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Psychiatrists don't know all. Sometimes, they need to defer to patients' lived experiences

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As a psychiatrist, I bear witness to a broken system. Mental health care is chronically underfunded, and encounters between patients and psychiatrists are becoming shorter, more sterile, and dehumanized.

When Canadians seek support for their mental health, they are not always welcomed with open arms. Often they are stigmatized, and almost always they are made to wait.

In this context, antidepressant medications have been marketed as a quick fix. Rates of antidepressant prescriptions are skyrocketing, and Canadians are among the world's biggest users of these medications. Antidepressants have become so pervasive that even fish are changing their behaviour because of antidepressant metabolites in our rivers and lakes.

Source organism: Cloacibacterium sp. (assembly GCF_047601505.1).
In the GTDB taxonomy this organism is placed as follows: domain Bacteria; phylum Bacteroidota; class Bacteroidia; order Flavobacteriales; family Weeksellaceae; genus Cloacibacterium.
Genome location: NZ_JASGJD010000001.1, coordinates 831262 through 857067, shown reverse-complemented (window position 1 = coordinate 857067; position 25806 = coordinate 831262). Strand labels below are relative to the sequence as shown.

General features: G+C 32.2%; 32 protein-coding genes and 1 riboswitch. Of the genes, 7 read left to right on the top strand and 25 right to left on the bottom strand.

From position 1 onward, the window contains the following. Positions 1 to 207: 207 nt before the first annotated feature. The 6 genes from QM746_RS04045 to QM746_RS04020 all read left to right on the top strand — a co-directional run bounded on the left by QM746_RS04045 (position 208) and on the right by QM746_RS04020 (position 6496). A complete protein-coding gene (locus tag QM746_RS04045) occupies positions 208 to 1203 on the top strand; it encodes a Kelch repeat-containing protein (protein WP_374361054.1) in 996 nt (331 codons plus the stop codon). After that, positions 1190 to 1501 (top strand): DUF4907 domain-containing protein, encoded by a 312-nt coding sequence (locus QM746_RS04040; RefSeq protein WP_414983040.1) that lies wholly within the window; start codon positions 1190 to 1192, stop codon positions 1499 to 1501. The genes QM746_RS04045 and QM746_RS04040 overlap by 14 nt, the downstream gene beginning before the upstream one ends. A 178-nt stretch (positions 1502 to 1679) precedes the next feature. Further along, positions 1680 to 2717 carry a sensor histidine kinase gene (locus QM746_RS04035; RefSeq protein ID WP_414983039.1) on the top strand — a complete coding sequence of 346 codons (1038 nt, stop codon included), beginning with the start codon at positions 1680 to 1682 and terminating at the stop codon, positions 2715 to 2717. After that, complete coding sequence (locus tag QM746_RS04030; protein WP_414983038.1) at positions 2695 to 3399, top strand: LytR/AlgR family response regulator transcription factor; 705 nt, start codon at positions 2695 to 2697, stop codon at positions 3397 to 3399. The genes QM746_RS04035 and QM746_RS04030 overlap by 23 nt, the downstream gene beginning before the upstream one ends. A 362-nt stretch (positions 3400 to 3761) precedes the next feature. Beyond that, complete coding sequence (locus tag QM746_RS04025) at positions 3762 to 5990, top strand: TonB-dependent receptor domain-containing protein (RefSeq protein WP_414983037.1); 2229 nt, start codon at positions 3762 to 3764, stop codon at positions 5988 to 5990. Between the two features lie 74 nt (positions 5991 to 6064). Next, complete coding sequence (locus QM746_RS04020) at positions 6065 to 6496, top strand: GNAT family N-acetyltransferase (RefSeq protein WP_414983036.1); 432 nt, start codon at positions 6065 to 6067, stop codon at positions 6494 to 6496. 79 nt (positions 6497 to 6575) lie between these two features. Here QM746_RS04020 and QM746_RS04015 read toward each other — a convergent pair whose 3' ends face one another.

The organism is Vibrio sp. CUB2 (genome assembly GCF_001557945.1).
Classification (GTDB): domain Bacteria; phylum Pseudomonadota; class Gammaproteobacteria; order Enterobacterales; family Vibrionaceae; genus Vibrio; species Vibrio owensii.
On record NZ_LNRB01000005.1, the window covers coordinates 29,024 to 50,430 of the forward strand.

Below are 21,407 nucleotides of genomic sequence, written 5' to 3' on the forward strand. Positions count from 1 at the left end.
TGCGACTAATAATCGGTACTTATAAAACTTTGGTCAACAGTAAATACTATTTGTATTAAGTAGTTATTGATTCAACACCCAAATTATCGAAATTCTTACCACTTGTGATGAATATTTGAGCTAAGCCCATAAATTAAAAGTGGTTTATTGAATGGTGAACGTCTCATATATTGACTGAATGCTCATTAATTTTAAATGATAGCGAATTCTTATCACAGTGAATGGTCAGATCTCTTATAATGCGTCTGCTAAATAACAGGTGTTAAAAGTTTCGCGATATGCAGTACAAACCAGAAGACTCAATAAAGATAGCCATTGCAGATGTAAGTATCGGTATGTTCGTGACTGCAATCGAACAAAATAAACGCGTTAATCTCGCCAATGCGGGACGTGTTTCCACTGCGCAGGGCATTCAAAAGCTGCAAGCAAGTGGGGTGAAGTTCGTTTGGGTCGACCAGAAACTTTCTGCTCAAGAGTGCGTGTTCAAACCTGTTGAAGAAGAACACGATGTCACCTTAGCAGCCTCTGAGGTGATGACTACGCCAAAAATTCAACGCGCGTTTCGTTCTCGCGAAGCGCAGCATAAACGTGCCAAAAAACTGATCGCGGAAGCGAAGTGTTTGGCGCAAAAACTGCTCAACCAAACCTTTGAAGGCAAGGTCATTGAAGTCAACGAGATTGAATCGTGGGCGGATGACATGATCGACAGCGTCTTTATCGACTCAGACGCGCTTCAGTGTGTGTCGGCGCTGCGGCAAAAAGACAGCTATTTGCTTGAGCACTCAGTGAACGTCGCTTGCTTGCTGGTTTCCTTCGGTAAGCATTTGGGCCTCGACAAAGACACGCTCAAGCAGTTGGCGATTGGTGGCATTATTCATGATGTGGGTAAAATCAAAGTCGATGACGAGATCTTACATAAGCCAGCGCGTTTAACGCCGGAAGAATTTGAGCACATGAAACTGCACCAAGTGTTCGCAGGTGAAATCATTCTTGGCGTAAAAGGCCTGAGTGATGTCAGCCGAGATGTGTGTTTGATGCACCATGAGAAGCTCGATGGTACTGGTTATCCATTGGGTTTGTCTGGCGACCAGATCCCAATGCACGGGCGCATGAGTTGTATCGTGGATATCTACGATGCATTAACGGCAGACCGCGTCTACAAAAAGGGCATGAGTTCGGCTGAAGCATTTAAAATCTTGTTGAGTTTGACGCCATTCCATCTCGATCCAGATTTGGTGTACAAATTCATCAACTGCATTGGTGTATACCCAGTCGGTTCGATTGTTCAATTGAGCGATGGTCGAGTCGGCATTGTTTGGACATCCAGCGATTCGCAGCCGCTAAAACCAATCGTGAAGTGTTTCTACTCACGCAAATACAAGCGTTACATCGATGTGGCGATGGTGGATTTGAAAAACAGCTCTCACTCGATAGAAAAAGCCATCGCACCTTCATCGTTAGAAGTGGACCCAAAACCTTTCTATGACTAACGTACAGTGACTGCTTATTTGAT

While individual results vary from person to person, antidepressants can be helpful for debilitating symptoms of depression and anxiety. Fortunately, many of my patients with these symptoms get better. Unfortunately though, when time comes to discontinue their medications, things do not always go as planned. The side effects from antidepressant discontinuation can be so severe that may individuals simply keep taking the medication indefinitely.